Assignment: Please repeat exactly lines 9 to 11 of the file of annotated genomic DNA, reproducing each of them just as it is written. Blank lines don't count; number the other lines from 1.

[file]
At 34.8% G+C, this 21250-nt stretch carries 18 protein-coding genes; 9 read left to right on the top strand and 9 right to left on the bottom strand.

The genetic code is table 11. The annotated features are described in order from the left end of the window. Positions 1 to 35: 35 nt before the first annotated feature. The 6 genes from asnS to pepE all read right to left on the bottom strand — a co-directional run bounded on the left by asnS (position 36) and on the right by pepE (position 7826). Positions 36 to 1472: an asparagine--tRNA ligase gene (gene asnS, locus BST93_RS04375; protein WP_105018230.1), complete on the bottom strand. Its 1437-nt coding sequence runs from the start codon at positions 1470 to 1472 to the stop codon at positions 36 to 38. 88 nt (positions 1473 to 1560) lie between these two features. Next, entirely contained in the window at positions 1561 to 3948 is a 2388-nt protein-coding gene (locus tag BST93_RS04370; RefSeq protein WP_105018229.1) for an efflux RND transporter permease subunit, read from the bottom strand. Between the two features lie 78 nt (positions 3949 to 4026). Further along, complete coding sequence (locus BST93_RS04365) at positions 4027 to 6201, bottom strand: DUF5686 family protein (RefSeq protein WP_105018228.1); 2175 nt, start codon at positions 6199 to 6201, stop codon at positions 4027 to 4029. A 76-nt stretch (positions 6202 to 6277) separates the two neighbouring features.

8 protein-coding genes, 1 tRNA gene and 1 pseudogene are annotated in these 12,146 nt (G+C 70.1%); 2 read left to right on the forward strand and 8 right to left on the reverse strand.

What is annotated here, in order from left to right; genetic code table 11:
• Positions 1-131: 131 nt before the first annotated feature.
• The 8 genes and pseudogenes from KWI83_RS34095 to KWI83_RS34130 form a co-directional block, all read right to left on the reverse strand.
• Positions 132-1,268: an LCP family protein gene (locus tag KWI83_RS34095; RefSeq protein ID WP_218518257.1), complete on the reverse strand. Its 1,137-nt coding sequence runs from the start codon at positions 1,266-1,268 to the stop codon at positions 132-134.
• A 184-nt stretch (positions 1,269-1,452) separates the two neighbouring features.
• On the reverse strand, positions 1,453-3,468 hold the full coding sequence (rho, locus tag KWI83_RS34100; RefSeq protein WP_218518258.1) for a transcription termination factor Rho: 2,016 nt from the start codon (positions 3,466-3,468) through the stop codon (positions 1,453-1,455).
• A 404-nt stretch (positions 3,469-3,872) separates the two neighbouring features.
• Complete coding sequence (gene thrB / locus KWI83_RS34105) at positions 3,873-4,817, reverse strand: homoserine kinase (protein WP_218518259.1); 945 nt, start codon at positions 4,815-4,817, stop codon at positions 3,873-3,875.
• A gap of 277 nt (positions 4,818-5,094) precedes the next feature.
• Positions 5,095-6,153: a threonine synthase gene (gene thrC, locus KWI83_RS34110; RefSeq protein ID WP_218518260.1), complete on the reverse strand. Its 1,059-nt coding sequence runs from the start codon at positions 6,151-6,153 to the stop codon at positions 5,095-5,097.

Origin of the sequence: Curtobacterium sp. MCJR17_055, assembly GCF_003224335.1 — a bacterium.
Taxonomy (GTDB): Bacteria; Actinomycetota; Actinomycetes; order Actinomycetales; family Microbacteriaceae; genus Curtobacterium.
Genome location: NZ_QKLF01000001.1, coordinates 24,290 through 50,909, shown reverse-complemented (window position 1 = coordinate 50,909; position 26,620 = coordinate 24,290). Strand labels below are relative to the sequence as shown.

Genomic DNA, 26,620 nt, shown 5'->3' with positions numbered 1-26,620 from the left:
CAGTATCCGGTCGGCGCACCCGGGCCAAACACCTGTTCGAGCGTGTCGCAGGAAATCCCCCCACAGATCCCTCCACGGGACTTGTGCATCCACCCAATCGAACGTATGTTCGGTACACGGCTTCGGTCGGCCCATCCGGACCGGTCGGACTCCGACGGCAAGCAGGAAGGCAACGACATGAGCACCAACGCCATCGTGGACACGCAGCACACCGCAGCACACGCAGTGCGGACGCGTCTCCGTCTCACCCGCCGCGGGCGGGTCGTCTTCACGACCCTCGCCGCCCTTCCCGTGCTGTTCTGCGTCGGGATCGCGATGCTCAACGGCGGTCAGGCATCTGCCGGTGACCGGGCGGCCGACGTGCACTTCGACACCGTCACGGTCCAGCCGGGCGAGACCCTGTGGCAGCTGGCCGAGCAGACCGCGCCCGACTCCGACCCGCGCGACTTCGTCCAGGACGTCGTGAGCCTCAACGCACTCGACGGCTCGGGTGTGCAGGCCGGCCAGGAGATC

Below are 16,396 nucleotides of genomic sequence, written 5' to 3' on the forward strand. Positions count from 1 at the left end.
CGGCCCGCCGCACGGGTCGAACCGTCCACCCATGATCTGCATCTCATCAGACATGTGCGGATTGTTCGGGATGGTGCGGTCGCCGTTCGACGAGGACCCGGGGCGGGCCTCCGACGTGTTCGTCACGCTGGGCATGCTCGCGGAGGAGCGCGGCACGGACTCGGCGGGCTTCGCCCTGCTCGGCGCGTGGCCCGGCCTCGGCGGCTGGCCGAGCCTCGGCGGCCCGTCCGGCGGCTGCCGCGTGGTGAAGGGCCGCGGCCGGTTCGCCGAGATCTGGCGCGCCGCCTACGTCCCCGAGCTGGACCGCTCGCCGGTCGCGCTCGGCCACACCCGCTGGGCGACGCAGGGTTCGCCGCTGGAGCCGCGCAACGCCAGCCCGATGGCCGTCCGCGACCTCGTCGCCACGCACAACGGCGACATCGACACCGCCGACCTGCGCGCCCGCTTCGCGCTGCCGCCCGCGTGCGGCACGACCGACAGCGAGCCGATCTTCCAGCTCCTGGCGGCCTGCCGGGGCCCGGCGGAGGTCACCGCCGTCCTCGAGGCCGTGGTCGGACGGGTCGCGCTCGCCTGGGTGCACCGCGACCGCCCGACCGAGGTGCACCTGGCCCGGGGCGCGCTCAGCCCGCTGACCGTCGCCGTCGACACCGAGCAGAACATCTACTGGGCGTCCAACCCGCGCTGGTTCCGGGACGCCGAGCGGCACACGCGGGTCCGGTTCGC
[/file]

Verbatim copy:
• On the reverse strand, positions 1,453-3,468 hold the full coding sequence (rho, locus tag KWI83_RS34100; RefSeq protein WP_218518258.1) for a transcription termination factor Rho: 2,016 nt from the start codon (positions 3,466-3,468) through the stop codon (positions 1,453-1,455).
• A 404-nt stretch (positions 3,469-3,872) separates the two neighbouring features.
• Complete coding sequence (gene thrB / locus KWI83_RS34105) at positions 3,873-4,817, reverse strand: homoserine kinase (protein WP_218518259.1); 945 nt, start codon at positions 4,815-4,817, stop codon at positions 3,873-3,875.